San Francisco Muni riders expressed concern Tuesday over bus route proposals for early next year.
The San Francisco Municipal Transportation Agency has been seeking feedback this month as they face tough decisions about what to do with all-day Muni bus routes that have not yet been restored, including the 2-Clement, 3-Jackson, 6-Haight/Parnassus, 10-Townsend, 21-Hayes, 28R-19th Avenue and 47-Van Ness.
The first proposal would restore service on all seven routes. A second proposal would only fully restore two routes and reallocate resources from the other five to improve service on other Muni lines. The third and final proposal includes a mixture of both options that would restore five of the seven routes.
No matter what happens, the 10 and 28R will return to service with different route configurations, and the 43-Masonic will be extended with different options. A more refined proposal based on feedback is expected in October or November.
Directors on the SFMTA board were given a chance to review the proposals with staff and hear public comments. The board will ultimately decide which proposal to move forward with at its Dec. 7 meeting. The service changes will be effective in February 2022.
Many who called into the board meeting criticized the agency for its quick outreach process as well as some of the service proposals.
Cathy DeLuca, who works for the Community Living Campaign, an organization focused on better living for seniors and people with disabilities, said:
“Who is really being reached during that first month when the plans are most open? Not the seniors or folks with disabilities that I work with.”
DeLuca said she works with people who live in the Potrero Annex Terrace Housing Development, adding that the best way to reach those residents is to go door to door.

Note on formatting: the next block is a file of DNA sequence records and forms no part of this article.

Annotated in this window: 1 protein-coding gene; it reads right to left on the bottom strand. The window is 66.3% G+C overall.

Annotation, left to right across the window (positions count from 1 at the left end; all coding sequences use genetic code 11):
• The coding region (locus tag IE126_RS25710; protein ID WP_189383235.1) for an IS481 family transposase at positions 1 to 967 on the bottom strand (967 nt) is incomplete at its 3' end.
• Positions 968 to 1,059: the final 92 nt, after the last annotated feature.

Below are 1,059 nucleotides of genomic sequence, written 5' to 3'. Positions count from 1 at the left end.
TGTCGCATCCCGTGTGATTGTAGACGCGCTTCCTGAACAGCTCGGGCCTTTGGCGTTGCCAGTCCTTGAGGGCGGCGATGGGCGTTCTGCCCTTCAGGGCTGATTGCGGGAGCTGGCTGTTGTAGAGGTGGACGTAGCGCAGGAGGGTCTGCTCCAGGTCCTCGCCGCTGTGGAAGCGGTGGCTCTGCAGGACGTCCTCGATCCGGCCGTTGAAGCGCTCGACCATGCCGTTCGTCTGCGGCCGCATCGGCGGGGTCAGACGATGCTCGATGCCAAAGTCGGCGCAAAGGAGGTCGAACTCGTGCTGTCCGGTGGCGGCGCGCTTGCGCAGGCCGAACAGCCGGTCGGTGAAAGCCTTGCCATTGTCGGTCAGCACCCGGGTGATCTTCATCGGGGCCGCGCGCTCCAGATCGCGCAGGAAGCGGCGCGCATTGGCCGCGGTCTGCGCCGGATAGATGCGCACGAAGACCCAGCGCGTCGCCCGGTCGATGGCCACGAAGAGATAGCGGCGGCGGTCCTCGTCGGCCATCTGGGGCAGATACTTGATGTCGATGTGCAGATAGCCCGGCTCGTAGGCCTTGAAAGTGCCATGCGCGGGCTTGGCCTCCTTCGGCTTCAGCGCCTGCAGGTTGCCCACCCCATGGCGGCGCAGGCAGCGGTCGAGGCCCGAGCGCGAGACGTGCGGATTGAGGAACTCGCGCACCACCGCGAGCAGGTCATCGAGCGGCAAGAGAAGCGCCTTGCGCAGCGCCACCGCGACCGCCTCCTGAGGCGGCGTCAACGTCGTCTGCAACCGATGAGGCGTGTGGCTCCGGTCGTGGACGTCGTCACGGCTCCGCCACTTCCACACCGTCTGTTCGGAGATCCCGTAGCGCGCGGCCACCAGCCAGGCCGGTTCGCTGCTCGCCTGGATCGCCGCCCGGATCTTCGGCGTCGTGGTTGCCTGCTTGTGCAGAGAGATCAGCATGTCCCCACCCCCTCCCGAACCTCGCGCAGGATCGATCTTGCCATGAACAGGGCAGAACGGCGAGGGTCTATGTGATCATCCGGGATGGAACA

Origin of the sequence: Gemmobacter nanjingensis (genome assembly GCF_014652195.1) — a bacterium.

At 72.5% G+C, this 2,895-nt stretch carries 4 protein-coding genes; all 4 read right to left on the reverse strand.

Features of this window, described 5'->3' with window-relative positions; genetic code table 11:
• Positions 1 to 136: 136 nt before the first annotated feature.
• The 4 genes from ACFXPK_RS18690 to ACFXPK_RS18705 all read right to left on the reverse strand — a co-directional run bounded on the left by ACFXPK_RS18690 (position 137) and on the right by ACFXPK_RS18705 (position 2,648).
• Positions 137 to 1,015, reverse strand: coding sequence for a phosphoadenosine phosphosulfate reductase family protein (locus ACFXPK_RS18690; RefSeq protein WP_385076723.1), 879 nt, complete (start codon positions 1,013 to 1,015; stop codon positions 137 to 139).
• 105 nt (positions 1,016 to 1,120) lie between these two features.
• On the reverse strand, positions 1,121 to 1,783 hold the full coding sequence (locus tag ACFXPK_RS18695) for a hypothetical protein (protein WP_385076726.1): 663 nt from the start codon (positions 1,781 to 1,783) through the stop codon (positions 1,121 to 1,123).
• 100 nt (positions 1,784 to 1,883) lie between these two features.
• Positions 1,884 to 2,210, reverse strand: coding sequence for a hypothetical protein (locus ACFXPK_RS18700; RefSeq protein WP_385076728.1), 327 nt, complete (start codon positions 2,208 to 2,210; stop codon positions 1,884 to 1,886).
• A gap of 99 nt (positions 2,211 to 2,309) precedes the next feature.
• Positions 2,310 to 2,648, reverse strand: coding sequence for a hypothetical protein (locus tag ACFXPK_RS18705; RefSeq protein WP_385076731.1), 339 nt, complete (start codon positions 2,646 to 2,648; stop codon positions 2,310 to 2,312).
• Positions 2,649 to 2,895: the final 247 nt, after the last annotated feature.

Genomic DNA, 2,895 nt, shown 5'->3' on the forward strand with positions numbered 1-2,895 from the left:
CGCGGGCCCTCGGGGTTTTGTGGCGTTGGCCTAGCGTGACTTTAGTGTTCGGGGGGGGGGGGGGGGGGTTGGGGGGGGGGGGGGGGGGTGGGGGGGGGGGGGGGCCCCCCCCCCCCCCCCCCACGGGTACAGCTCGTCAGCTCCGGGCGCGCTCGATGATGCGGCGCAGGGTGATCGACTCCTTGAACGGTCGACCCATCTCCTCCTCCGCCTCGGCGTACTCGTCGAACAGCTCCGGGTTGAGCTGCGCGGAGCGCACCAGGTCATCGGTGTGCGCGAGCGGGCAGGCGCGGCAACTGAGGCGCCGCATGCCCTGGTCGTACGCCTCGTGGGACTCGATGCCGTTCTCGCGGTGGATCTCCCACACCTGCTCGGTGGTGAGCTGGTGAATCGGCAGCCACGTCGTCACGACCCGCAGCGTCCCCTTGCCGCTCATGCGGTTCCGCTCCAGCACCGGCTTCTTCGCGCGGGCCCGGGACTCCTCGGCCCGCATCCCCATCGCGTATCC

Other Muni riders who called in complained about current service inefficiencies. Some commenters called for full restoration of the 21 and a J-Church return to the subway. One District 7 resident wants the 6 to be returned, saying they live with a severe disability and find it challenging to ride the 52-Excelsior, which currently covers the portions of the 6 route in Golden Gate Heights neighborhood and 9th Avenue.
“I have to make it to UCSF Mount Zion weekly and I tried using the 52 to get there. There really isn’t an accessible way to get there.”
Cat Carter, the policy and communications director for the San Francisco Transit Riders, a transit advocacy group, said none of the three proposals adequately address the needs of riders, adding:
“While some proposals like the 49 rapid make sense, other proposals pit riders against riders when too many riders have already lived without their service for too long.”
City supervisors have also been vocal about the approach the SFMTA has taken in restoring Muni service.
Sean Kennedy, the agency’s transit planning manager, said to directors and the public that no Muni routes are being permanently cut and that the discussion is about how the agency should allocate resources as new staff is hired and trained.
“This is just a point in time, a step in the process of how we’re trying to recover from the Covid period and get the city back up and running.”
Transit officials said that they are currently hiring and training staff to accommodate a 10 percent service increase in the winter, bringing scheduled service hours from 75 percent to 85 percent.
SFMTA’s Director of Transportation Jeffrey Tumlin said that once winter service changes are complete, staff will start crafting proposals for Muni service at 100 percent and 110 percent.
Tumlin also told reporters Monday that the agency continues to face transit and parking fee revenue shortages, adding:
“The SFMTA continues to face the worst public health and financial crisis in our agency’s nearly 110 year history.”
Tumlin said the agency is looking at possible sources of revenue in which city officials can all agree on and include as a ballot measure to be accepted or rejected by voters.
Muni riders can still participate in the online survey and read the three winter service proposals at the agency’s website. Riders can also call the agency at (415) 646-2005 to connect with a staff person who can answer questions, said Kate McCarthy, who serves as the public outreach and engagement manager for the agency.
Jerold serves as a reporter and San Francisco Bureau Chief for SFBay covering transportation, City Hall, and the Mayor's Office in San Francisco. His work on transportation has been recognized by the San Francisco Press Club. Born and raised in San Francisco, he graduated from San Francisco State University with a degree in journalism. Jerold previously wrote for the San Francisco Public Press, a nonprofit, noncommercial news organization. When not reporting, you can find Jerold taking Muni to check out new places to eat in the city.